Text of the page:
Congratulations on being named Pandas soccer MVP last year! What did it mean to you to receive this accolade?

I am definitely extremely proud of this accomplishment, especially because it came from both my coaches and my teammates. I take a lot of pride in my performance and I really wanted to be the best I could for my team, so to receive that recognition in my final year with the Pandas was a happy moment. 

I also received the Tracy Davidson Leadership Award this past season which I would say I am even more proud of. This award is voted on by the players and it goes to the player who shows outstanding leadership and commitment to her team. To be recognized by my teammates as an outstanding leader I think shows more of who I have become as a person and teammate than an MVP. I truly aspired to be both a great player and leader during my time as a Panda, and to be recognized as both was an extremely special way to end my time in the jersey.

Where did you do your practicum and what did your role entail?

I completed my practicum in the Faculty of Biomedical Engineering with Dr. Amy Kirkham. There I worked as a research assistant working on cardiac MRI and exercise oncology research with breast cancer patients. It was an amazing experience as I got to work with Dr. Kirkham for four months during the summer as well. I learned a lot about MRI data collection, as well as what is involved in cardiac MRI data analysis that is currently being published. I loved the work I did as I got to work with women with breast cancer and really see how our research could impact lives. I was also very passionate about combining my interests of cardiovascular physiology with clinical application.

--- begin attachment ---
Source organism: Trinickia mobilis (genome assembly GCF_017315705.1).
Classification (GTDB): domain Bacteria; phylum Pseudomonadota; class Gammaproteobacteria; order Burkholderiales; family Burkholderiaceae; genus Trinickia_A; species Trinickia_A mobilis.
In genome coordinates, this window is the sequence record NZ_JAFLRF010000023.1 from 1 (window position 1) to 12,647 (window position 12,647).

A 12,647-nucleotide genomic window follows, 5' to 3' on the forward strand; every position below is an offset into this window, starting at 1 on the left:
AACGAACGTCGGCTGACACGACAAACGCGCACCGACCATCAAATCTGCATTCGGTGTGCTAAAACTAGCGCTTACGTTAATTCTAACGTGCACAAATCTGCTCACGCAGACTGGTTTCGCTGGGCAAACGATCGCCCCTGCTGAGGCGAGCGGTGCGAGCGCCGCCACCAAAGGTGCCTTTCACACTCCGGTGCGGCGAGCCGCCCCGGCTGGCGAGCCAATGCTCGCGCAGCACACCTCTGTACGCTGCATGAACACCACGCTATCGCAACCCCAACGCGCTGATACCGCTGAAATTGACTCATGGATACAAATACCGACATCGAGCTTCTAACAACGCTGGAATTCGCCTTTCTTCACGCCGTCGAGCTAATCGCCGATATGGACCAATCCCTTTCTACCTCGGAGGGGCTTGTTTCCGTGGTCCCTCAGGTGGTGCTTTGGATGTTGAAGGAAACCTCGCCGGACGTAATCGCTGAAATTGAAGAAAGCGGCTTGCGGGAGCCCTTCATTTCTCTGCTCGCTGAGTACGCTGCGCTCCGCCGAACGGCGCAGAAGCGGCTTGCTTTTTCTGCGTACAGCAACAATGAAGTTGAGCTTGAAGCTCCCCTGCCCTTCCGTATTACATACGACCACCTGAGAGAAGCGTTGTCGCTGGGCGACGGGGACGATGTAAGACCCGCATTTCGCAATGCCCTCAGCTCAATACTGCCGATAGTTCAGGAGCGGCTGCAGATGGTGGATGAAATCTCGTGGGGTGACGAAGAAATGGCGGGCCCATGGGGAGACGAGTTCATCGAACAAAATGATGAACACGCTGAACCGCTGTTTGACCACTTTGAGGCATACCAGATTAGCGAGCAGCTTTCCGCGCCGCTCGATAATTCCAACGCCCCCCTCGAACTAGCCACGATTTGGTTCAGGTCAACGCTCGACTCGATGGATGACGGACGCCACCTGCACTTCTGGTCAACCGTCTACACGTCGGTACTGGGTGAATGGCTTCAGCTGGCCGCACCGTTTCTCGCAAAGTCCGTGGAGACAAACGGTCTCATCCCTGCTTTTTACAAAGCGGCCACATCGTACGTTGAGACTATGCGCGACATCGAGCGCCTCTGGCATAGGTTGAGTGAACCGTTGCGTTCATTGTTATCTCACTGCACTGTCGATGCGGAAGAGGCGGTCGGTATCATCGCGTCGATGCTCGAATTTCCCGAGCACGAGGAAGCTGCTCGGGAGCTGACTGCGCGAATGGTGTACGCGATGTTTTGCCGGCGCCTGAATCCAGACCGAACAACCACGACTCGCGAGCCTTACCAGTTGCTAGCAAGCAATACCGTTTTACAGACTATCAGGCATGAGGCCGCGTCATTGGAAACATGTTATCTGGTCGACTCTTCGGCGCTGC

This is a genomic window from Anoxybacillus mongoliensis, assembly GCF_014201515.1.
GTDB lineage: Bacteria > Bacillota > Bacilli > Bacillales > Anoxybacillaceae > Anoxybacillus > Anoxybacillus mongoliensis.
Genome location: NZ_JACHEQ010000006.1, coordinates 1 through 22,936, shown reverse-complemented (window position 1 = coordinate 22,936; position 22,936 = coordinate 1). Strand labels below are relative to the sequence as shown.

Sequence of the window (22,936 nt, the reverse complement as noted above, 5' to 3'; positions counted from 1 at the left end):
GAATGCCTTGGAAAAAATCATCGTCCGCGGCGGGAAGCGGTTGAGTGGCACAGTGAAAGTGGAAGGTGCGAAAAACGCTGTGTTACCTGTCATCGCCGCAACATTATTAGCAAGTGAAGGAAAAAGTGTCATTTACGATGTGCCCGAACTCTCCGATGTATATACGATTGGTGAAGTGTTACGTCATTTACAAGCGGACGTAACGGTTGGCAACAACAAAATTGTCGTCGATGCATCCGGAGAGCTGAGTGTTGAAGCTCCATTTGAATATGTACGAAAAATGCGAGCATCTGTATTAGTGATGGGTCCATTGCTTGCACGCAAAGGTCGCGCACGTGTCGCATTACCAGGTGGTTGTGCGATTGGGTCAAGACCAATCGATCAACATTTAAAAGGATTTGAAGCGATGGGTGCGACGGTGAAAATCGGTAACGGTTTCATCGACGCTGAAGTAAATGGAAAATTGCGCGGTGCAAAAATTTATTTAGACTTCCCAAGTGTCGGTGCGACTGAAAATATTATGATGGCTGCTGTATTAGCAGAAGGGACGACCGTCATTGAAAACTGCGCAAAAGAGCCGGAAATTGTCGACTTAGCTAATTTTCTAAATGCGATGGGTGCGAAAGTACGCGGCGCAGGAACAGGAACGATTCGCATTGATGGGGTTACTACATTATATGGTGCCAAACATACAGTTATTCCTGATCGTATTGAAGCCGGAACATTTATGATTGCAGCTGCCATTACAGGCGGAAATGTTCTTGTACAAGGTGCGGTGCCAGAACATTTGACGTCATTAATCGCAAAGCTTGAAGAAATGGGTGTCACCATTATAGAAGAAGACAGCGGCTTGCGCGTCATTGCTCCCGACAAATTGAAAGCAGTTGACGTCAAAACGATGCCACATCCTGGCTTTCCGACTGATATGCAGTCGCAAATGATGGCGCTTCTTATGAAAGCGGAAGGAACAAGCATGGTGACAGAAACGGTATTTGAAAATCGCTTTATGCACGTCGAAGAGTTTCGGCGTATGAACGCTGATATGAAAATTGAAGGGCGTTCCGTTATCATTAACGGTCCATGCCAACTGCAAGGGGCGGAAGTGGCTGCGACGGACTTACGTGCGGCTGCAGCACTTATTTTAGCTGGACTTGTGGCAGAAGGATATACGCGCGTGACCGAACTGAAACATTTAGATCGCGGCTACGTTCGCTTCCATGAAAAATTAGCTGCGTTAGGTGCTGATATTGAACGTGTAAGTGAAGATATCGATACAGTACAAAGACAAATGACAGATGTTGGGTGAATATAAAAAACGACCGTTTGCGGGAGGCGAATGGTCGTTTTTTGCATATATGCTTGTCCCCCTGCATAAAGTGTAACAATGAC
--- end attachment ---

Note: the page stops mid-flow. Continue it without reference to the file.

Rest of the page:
As you get ready to convocate, what career plans do you have for the future?

My goal is to go back to school to study medicine. Over the course of my undergrad I found that the areas that really interested me were the ones that were heavy in physiology, anatomy and clinical application. It was near the end of my second year that I decided I wanted to pursue this goal and I am taking a year off before hopefully heading back to study medicine.

You and your graduating classmates are experiencing Convocation like no other students have before you. What are some thoughts and/or feelings you have about convocating during a pandemic?

I am slightly disappointed that I will not be walking across the stage this June, but I am very grateful for my family making plans to try to make the day special for me still. I think this is definitely a different experience that will always be special for this grad class and something that I will be laughing about later on in life when I look back at my makeshift backyard yard grad photos in my homemade cap and gown!

What are you most proud of in your journey as a U of A/KSR student-athlete?

I would say I am most proud of being the recipient of the Tracy Davidson Leadership Award. I think that recognition shows the person I really try to be as both a student and an athlete. Of course I always want to perform well on the field and in my classes, but being a good person and growing into a strong leader is what I am most proud of. I have come a long way from the scared, anxious person I was in my first year and I am extremely lucky to be surrounded by so many amazing people that pushed me to become a more confident and optimistic person. I wouldn’t have achieved my other accomplishments had it not been for family, friends, teammates, coaches and so many others that both challenged and supported me on this crazy journey!